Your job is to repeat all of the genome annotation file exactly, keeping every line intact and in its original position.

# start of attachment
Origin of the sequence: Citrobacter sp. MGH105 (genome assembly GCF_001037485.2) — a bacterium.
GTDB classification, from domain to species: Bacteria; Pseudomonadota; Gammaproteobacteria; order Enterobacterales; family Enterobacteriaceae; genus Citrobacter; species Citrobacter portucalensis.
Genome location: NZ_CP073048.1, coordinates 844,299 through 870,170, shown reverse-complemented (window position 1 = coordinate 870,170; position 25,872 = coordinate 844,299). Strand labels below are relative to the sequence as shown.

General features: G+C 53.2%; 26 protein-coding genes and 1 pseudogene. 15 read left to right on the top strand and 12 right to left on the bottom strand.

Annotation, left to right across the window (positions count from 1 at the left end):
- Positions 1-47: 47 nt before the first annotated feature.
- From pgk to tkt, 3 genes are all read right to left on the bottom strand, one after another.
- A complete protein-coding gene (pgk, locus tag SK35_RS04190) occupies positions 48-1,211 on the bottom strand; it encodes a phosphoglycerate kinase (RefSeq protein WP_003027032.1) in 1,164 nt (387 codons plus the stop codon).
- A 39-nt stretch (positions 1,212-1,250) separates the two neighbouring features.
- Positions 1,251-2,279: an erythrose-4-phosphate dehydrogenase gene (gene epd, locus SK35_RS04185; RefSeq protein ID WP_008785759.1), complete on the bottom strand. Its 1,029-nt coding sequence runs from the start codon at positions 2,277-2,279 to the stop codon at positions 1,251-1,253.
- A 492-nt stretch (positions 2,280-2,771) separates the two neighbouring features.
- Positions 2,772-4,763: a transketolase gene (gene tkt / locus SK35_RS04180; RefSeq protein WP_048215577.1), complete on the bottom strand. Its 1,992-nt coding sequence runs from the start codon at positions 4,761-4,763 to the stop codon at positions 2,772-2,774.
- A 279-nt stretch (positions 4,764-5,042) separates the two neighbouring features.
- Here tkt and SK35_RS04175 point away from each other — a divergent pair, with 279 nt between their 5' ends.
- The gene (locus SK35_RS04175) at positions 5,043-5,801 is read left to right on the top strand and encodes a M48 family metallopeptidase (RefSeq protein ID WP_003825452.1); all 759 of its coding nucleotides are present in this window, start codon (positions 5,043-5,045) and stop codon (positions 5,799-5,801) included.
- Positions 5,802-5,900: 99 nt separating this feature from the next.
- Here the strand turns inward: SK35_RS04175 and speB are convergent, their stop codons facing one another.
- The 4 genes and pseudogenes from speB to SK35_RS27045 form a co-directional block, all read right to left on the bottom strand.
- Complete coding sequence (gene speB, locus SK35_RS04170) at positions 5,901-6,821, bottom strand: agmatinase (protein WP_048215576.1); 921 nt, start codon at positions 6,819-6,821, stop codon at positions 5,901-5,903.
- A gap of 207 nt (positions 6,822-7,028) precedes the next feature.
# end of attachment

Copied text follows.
Origin of the sequence: Citrobacter sp. MGH105 (genome assembly GCF_001037485.2) — a bacterium.
GTDB classification, from domain to species: Bacteria; Pseudomonadota; Gammaproteobacteria; order Enterobacterales; family Enterobacteriaceae; genus Citrobacter; species Citrobacter portucalensis.
Genome location: NZ_CP073048.1, coordinates 844,299 through 870,170, shown reverse-complemented (window position 1 = coordinate 870,170; position 25,872 = coordinate 844,299). Strand labels below are relative to the sequence as shown.

General features: G+C 53.2%; 26 protein-coding genes and 1 pseudogene. 15 read left to right on the top strand and 12 right to left on the bottom strand.

Annotation, left to right across the window (positions count from 1 at the left end):
- Positions 1-47: 47 nt before the first annotated feature.
- From pgk to tkt, 3 genes are all read right to left on the bottom strand, one after another.
- A complete protein-coding gene (pgk, locus tag SK35_RS04190) occupies positions 48-1,211 on the bottom strand; it encodes a phosphoglycerate kinase (RefSeq protein WP_003027032.1) in 1,164 nt (387 codons plus the stop codon).
- A 39-nt stretch (positions 1,212-1,250) separates the two neighbouring features.
- Positions 1,251-2,279: an erythrose-4-phosphate dehydrogenase gene (gene epd, locus SK35_RS04185; RefSeq protein ID WP_008785759.1), complete on the bottom strand. Its 1,029-nt coding sequence runs from the start codon at positions 2,277-2,279 to the stop codon at positions 1,251-1,253.
- A 492-nt stretch (positions 2,280-2,771) separates the two neighbouring features.
- Positions 2,772-4,763: a transketolase gene (gene tkt / locus SK35_RS04180; RefSeq protein WP_048215577.1), complete on the bottom strand. Its 1,992-nt coding sequence runs from the start codon at positions 4,761-4,763 to the stop codon at positions 2,772-2,774.
- A 279-nt stretch (positions 4,764-5,042) separates the two neighbouring features.
- Here tkt and SK35_RS04175 point away from each other — a divergent pair, with 279 nt between their 5' ends.
- The gene (locus SK35_RS04175) at positions 5,043-5,801 is read left to right on the top strand and encodes a M48 family metallopeptidase (RefSeq protein ID WP_003825452.1); all 759 of its coding nucleotides are present in this window, start codon (positions 5,043-5,045) and stop codon (positions 5,799-5,801) included.
- Positions 5,802-5,900: 99 nt separating this feature from the next.
- Here the strand turns inward: SK35_RS04175 and speB are convergent, their stop codons facing one another.
- The 4 genes and pseudogenes from speB to SK35_RS27045 form a co-directional block, all read right to left on the bottom strand.
- Complete coding sequence (gene speB, locus SK35_RS04170) at positions 5,901-6,821, bottom strand: agmatinase (protein WP_048215576.1); 921 nt, start codon at positions 6,819-6,821, stop codon at positions 5,901-5,903.
- A gap of 207 nt (positions 6,822-7,028) precedes the next feature.